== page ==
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Two questions wrapped in one fine sentence


22 Jul 2003
Alright, I've been looking around the internet trying to figure this one sentence out. With no luck so far, I can't wait to hear the answer. The sentence is:


Just to give some context to the situation, someone asked, "and what's this artwork called?" right before this sentence. The みゃくどうかん was also in katakana: ミャクドウカン, but I'm sure it's not a loan word and the katakana was used purely for emphasis or something of that feeling. So now my questions:

(A)What is a ミャクドウカン and what is it's kanji? and
(B)what is 「ってやつ」 and how else could i use it.

Well, there you have it. I could've just put "What's this mean" but I gotta sit here and jabber on. Thanks in advance.

I think maybe it is supposed to be

ミャクドウ (脈動)= pulsation / カンってやつ (but since I've just seen カンって used without knowing the meaning....)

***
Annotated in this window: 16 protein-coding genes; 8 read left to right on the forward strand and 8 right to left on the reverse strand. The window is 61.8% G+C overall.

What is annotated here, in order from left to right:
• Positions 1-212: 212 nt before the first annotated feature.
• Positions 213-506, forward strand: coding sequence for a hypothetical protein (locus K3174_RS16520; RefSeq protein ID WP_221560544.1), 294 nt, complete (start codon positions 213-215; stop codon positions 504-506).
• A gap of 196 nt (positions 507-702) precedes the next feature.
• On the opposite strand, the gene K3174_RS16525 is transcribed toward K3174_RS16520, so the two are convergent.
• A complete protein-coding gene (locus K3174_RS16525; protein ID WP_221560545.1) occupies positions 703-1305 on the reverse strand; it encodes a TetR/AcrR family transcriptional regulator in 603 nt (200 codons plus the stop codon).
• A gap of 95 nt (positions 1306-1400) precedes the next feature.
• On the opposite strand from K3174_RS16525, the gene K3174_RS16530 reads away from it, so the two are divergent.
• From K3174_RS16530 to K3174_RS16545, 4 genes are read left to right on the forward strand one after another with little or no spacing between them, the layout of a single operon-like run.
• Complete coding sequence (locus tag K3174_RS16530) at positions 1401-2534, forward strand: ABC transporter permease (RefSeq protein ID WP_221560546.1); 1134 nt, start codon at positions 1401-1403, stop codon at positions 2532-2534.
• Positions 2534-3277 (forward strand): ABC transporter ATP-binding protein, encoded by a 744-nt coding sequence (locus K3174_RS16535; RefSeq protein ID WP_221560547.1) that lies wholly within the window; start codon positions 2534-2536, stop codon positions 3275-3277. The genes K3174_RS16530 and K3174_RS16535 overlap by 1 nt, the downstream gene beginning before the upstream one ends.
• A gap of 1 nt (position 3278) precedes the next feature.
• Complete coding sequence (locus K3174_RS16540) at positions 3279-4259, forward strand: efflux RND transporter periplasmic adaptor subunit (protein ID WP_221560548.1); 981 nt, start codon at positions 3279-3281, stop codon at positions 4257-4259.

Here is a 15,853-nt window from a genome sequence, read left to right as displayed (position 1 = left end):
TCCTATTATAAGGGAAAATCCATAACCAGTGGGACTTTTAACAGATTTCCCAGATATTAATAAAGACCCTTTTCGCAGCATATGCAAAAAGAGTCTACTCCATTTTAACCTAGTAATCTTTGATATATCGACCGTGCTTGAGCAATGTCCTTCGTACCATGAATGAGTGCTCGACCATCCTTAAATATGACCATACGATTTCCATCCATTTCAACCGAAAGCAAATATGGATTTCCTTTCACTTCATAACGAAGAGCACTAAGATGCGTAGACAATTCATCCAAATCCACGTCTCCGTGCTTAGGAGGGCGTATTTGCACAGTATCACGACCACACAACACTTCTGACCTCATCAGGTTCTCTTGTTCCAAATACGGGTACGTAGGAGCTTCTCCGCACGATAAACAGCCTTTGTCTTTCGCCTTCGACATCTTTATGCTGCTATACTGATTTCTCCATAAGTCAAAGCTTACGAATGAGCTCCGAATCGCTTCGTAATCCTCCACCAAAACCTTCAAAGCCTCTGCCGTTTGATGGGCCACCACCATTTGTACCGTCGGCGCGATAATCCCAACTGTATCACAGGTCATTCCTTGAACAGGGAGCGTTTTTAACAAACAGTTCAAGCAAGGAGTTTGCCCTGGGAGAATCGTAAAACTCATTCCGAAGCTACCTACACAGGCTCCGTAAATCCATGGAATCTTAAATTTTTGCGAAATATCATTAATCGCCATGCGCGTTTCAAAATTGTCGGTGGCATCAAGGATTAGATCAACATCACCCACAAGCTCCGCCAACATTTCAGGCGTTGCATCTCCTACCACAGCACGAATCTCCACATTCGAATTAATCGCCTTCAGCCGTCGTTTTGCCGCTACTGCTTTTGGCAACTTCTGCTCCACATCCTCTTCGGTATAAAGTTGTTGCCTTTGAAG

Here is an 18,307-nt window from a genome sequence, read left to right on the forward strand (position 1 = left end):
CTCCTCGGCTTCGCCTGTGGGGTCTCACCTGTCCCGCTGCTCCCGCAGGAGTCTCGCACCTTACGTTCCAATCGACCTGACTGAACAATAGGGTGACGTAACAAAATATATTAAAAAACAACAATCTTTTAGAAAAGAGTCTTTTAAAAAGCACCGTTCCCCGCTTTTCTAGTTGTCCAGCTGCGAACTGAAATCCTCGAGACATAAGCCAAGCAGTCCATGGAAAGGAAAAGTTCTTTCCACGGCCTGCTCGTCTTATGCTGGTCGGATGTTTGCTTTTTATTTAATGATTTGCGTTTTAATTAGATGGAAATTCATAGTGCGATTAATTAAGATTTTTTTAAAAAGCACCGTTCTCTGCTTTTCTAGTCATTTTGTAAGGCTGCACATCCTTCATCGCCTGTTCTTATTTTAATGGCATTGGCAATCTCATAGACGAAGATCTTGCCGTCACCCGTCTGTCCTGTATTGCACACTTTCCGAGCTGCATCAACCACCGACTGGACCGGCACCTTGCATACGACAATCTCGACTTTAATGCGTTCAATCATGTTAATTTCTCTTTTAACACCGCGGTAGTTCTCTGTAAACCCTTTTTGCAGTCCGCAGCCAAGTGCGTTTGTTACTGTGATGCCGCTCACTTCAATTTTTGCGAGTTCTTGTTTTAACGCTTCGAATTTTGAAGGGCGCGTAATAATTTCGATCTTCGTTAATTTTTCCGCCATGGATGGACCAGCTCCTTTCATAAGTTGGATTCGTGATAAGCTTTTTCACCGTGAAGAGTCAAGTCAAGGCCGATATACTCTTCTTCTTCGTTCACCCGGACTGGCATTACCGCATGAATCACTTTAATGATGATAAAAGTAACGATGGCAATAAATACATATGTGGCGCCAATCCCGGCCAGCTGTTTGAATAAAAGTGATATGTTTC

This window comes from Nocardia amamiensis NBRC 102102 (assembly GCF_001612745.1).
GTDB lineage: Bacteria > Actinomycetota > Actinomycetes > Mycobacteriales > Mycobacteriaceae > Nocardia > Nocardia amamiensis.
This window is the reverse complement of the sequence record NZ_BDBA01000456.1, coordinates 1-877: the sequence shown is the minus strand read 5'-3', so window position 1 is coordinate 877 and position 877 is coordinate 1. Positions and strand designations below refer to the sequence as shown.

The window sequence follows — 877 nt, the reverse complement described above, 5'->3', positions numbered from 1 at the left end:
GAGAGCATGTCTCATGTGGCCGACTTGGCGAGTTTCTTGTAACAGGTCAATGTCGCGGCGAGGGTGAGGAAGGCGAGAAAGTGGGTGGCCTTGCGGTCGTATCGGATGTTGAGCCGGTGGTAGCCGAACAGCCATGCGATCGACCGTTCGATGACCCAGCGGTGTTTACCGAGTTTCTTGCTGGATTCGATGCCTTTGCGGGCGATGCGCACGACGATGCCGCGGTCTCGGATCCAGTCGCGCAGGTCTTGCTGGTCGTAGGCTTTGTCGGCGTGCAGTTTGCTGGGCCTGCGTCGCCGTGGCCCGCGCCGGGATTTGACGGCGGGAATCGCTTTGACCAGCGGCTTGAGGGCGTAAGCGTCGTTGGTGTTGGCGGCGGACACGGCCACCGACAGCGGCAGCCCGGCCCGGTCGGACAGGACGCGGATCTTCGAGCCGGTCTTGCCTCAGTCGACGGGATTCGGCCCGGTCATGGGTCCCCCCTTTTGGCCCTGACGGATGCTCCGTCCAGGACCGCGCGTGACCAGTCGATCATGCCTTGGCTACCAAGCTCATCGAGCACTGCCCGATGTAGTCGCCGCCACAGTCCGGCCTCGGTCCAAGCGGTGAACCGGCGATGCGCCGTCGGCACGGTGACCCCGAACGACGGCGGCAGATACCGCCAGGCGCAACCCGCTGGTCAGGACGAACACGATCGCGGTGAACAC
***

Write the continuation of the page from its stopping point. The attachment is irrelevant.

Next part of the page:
Konnichiwa Cacawate-san!

"ミャクドウカン" is not a correct Japanese, and is written in Katakana. It is "やくどうかん/躍動感" correctly.

An instance... there are two person in front of great statue on a Museum.

in Japanese
A: なんてすごい彫刻なんだ、まるで生きているみたいだ!
b: ミャクドウカンってやつ?
a: それを言うなら「躍動感」だ!

in English
A: How great this statue! This is just like a live man!
B: It is ミャクドウカン, isn't it?
A: No, it is "躍動感" correctly!

Sorry, my English is not good.:p

To answer the (B) part of your question..

the tte is a contraction of "to iu" and means the same thing.

yatsu is a word used in the Tokyo-region (Yokohama?) to mean "thing." So it's similar to "mono."
Yakudou-kan tte yatsu --> yakudou-kan to iu mono
One possible translation:
It's called "Dynamic Feeling"

Do you think this could be a Japanese play on words? It is from a game and the game IS pretty comedic.


Thanks for the tip on ってやつ it helped a lot. I got it stored in the old memory bank now just in case it comes up again :)

Originally posted by mdchachi
To answer the (B) part of your question..

the tte is a contraction of "to iu" and means the same thing.
Although you often see the "iu" added as well, as in "nantteiu."
Would that also make sense here, "tteiuyatsu"?
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